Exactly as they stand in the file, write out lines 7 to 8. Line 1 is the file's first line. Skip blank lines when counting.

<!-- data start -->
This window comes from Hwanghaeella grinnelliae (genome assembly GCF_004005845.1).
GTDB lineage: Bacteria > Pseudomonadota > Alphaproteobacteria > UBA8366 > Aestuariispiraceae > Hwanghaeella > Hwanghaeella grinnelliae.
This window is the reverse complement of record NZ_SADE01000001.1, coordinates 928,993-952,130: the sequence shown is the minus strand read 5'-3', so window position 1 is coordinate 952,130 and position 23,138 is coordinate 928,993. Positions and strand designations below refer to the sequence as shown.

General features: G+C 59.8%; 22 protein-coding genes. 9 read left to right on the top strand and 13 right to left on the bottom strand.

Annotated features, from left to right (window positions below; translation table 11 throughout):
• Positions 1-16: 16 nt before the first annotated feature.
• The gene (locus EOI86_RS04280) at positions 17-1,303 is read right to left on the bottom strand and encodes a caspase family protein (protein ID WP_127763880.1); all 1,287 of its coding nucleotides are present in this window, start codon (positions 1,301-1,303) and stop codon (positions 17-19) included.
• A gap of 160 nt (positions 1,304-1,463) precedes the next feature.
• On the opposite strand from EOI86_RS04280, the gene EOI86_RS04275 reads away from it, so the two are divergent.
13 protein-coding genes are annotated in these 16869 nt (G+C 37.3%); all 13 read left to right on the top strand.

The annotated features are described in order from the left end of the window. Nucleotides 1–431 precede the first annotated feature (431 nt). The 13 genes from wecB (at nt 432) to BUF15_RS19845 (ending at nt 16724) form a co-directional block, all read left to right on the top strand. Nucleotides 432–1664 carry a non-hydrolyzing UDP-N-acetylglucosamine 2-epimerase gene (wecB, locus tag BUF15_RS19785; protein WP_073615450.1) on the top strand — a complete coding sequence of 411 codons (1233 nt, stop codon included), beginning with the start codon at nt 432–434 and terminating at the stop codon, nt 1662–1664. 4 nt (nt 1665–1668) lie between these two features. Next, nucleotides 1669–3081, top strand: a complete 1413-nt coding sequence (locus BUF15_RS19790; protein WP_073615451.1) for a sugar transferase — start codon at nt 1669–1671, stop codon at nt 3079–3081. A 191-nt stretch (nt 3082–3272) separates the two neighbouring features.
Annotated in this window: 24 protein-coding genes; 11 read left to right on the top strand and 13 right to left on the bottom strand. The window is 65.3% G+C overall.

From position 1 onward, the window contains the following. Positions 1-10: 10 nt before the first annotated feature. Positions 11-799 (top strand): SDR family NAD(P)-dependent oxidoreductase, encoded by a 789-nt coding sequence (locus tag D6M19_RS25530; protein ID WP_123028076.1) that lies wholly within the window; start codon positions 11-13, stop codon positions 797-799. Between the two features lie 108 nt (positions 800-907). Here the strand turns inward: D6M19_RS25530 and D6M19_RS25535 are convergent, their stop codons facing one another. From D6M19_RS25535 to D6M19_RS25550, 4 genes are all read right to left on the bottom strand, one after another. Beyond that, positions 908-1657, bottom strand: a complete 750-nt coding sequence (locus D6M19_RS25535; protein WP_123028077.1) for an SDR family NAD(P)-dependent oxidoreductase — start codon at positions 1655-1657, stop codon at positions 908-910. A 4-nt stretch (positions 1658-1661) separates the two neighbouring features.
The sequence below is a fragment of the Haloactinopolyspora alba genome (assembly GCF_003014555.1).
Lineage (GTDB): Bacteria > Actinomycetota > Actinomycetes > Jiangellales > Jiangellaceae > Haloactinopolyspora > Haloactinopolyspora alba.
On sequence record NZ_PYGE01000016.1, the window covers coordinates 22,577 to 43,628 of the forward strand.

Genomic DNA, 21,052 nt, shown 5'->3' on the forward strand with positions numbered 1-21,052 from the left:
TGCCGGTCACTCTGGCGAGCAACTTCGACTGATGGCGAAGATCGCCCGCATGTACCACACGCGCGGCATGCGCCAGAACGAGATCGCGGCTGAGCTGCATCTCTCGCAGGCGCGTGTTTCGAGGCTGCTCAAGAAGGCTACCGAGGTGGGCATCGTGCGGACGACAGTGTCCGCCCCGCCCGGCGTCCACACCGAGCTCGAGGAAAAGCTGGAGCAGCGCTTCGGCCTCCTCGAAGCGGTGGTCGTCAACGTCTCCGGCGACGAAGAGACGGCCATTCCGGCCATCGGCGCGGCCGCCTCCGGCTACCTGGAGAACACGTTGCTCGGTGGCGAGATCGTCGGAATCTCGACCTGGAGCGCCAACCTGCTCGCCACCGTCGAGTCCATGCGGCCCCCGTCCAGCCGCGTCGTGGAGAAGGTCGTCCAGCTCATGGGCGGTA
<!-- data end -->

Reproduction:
• The gene (locus EOI86_RS04280) at positions 17-1,303 is read right to left on the bottom strand and encodes a caspase family protein (protein ID WP_127763880.1); all 1,287 of its coding nucleotides are present in this window, start codon (positions 1,301-1,303) and stop codon (positions 17-19) included.
• A gap of 160 nt (positions 1,304-1,463) precedes the next feature.